The Airmen's Stories - P/O W H Hodgson
William Henry Hodgson was born at Frankton Junction, New Zealand on 30th September 1920, the son of Harry Hodgson and Leonora May Hodgson (nee Parker).
His family moved south to Dunedin when Hodgson was young, and he was educated at Macandrew Road School before going into King Edward Technical College. After completing his schooling, he worked as a technician at a radio station.
He also played rugby for Otago. In late October 1938 he joined the Civil Reserve of Pilots.
In early 1939 he applied for a short service commission in the RNZAF and on 26th June began his elementary flying training at the Otago Aero Club, Dunedin.
On 12th September Hodgson went to No 1 FTS Wigram, was awarded his flying badge on 23rd November and sailed for the UK in early March 1940 aboard the SS Remuera.
Having transferred into the RAF he was posted to No. 1 Fighter Pilot Unit at Meir in late April. Hodgson converted to Hurricanes at 6 OTU Sutton Bridge and joined 85 Squadron at Debden on 25th May 1940.
The squadron had incurred several casualties during its operations in the Battle of France and Hodgson was one of several replacements. Hodgson recorded that his Hurricane bore a crest depicting bad luck omens, these were walking under a ladder, the number 13, a broken mirror and lighting three cigarettes from one match. Underneath was the inscription "What the hell !"
The squadron spent the next month in training, under the supervision of the CO, S/Ldr. Peter Townsend. The squadron soon began carrying out patrols along the east coast and providing cover for convoys, operating from Martlesham Heath for the next two and a half months.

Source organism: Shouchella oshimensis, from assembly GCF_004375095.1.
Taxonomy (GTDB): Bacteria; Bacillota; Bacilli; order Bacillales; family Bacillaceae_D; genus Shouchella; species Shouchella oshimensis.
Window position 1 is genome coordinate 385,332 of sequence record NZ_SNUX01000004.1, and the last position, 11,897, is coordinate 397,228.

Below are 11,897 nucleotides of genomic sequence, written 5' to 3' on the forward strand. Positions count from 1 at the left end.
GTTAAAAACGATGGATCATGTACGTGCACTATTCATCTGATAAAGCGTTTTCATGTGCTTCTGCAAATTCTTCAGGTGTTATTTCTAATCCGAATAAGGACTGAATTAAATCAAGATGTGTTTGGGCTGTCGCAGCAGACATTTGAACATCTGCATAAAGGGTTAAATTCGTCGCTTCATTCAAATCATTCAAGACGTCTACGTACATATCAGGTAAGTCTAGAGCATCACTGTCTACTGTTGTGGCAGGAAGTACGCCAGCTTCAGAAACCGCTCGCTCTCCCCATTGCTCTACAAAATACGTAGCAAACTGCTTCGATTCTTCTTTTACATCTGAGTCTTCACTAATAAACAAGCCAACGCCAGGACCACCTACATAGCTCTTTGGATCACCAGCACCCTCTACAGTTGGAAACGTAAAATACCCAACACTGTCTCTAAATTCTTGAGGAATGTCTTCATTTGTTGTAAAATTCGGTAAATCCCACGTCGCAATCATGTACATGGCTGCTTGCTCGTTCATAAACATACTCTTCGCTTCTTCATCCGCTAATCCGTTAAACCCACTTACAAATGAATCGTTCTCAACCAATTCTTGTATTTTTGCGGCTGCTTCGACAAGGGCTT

Hodgson destroyed a Me109 and damaged a Do17 and a Me110 on 18th August, shared in destroying two Do17s on the 26th, destroyed a Me109 on the 28th and got a probable Me110 and damaged two others and a He111 on the 30th.
In combat on the 31st Hodgson damaged a Do17 and probably destroyed a Me109 and was then hit himself. With damaged oil lines and glycol tank and his engine on fire Hodgson prepared to bale out but saw he was over a densely populated area and decided to attempt a forced-landing elsewhere.
He kept the flames under control by side-slipping and crash-landed in a field near Shotgate, Essex, narrowly missing anti-invasion obstacles. He was awarded the DFC (gazetted 25th October 1940).
By early September 85 Squadron had been reduced to 11 pilots and it was withdrawn to Church Fenton for a rest.
On 5th December 1940 Hodgson claimed a Me109 destroyed. An eye injury sustained in his crash landing became worse and he was classed as medically unfit for operational flying.
The squadron began to re-equip with Havocs in February 1941 and on 13th March Hodgson went along as a passenger in one to gain air experience. Piloted by P/O G Allard, the Havoc took off then suddenly appeared to lose speed, banked to the left, went into a double spin and dived to the ground. Hodgson, Allard and a second passenger, Sgt. FR Walker-Smith, were all killed. The crash was believed to have been caused by the top nose panel becoming detached and flying off to jam the rudder.
Hodgson is buried in Saffron Walden Cemetery, Essex.
In Wickford, Essex a road is named Hodgson Way in his memory and a memorial was erected near to the scene of his 1940 crash (below).
His younger brother James Robert Hodgson was a Second Lieutenant in the Otago Regiment, New Zealand Infantry when he was killed in a tragic accident at Waiwera, near Balclutha, on 3rd January 1943. He and a Staff-Sergeant were standing on a bridge when a convoy of army trucks approached. As it crossed the bridge, one truck swerved into the two men, killing both.
Above: The Hodgson brothers are commemorated by stained glass windows in St. Peter's Church in Caversham, Dunedin, NZ.